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Religious Leaders Question the Morality of Drone Strikes

Theologians Cast Doubt on Morality of Drone Strikes
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Theologians Cast Doubt on Morality of Drone Strikes

Religious Leaders Question the Morality of Drone Strikes
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Recently, a small remote-controlled aircraft crashed on the grounds of the White House -- the official home of the president of the United States. Experts say there is no good way to protect against these now widely available devices -- often called drones.

The U.S. Secret Service has launched an investigation of the crash. This was not the first incident of a flying machine on the White House grounds. In September 1994, a pilot crashed a small airplane into the area known as the South Lawn. That event led to increased security. But the latest incident calls attention to the increased vulnerability of the traditional home of U.S. presidents.

Matthew Waite is a journalism professor at the University of Nebraska. Mr. Waite says the White House is well protected. But he warns that someone who wants to can still create a lot of problems. In his words, “if somebody wants to cause harm and havoc with a device and some explosives, there is very little to stop them.”

Under the Obama administration, drones are a secretive yet important part of United States efforts for fighting terrorism overseas. Supporters say targeted drone attacks keep U.S. troops out of harm’s way while limiting injuries to civilians.

But some religious leaders say the use of unmanned aircraft to attack suspected terrorists is morally wrong. At a recent meeting in New Jersey, they demanded an immediate halt to such raids.

The group of religious leaders first met in 2006 after reports about possible mistreatment of prisoners at Abu Ghraib prison in Iraq. That meeting started an influential movement against torture. Now, they are talking about the morality of drone warfare.

The Reverend George Hunsinger teaches theology at Princeton Theological Seminary. He calls drone attacks “remote-controlled killing”.

“It is a video game! You see these soldiers, these pilots, joking in the cockpit, and you see what is on the screen, and you see the crosshairs and so on, and they are blowing people up as they cross the street, on a sidewalk. On what grounds?”

U.S. officials say drone attacks have killed known terrorists in Afghanistan, Pakistan and Yemen. But human rights groups say civilians are often killed in the attacks. They say civilian deaths are hard to count because the drone program is partly directed by the Central Intelligence Agency.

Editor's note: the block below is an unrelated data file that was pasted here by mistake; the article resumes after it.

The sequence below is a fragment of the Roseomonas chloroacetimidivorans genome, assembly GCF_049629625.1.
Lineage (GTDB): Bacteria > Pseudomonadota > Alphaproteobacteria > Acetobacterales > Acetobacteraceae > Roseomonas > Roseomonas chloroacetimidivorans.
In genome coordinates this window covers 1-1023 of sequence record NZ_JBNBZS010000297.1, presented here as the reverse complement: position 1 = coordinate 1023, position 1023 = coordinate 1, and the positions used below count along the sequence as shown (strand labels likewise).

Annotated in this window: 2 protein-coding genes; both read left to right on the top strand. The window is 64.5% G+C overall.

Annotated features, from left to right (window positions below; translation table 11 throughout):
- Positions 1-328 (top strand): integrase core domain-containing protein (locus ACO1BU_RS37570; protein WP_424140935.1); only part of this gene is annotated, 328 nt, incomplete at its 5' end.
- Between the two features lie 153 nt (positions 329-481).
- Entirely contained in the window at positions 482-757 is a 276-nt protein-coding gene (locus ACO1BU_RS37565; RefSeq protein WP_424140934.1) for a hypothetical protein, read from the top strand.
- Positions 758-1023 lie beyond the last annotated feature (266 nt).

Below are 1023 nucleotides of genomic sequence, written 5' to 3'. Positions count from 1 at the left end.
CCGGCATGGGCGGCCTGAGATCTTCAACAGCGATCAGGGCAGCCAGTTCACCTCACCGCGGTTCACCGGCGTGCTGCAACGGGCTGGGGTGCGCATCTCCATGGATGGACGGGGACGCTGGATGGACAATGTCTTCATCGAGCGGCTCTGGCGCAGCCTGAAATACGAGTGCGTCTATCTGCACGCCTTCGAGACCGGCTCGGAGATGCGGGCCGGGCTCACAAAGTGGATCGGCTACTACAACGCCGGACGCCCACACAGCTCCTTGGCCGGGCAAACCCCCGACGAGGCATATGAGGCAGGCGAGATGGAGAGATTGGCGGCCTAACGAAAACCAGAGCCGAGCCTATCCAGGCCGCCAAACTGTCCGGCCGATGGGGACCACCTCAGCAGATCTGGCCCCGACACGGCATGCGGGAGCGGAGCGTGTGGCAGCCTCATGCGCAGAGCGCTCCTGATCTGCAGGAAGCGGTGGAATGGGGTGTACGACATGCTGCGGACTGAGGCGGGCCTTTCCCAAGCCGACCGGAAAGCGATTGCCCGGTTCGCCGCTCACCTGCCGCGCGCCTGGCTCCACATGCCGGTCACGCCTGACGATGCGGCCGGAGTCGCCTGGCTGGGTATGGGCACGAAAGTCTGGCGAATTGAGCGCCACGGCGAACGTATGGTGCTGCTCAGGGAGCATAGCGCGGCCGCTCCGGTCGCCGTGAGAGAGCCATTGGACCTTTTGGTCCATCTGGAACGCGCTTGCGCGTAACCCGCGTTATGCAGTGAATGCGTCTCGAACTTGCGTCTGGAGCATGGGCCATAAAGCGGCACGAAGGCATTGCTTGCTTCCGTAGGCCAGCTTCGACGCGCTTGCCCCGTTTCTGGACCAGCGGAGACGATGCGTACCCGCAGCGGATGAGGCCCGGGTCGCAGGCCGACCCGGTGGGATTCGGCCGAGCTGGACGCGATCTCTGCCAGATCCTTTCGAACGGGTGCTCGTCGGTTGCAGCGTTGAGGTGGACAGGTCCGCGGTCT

During his recent visit to India, President Obama suggested that drone attacks would continue in areas like Yemen.

“Because the alternative would be massive U.S. deployments in perpetuity, which would create its own blowback and cause probably more problems than it would potentially solve.”

Susan Thistlethwaite is a former president of the Chicago Theological Seminary. She says that some of the actions taken by the United States are contradictory.

“We have an administration or State Department conducting one foreign policy, and we have the CIA conducting a different and in many ways contradictory foreign policy!”

“Drones allow you to use violence in situations where you would never send in boots on the ground, troops. So that it actually expands the theater of war. And you could make a case now that drones make the whole world a battlefield.”

Mohamed Magid is a Muslim religious leader. He was born in Sudan. He says drone attacks create more terrorists.

The religious leaders are largely opposed to warfare. But their earlier campaign helped influence Congress to investigate the conditions at Abu Ghraib. In the end, former President George W. Bush banned the use of torture.

I’m Jonathan Evans.

This report is based on stories from VOA reporters George Putic and Jerome Socolovsky. Jonathan Evans wrote it for Learning English. George Grow was the editor.


Words in this Story

contradictory – n. involving or having information that disagrees with other information; containing a contradiction

dronen. an unmanned aircraft or ship guided by remote control or computers

seminary – n. a school for training religious leaders (such as priests, ministers, and rabbis)

theologyn. the study of God and religious beliefs

Secret Servicen. a U.S. government department in charge of protecting elected leaders of the U.S. and visiting leaders

vulnerableadj. open to attack, harm, or damage

What do you think about the use of drones? Should regular citizens have access to them? Are drones used in war morally wrong?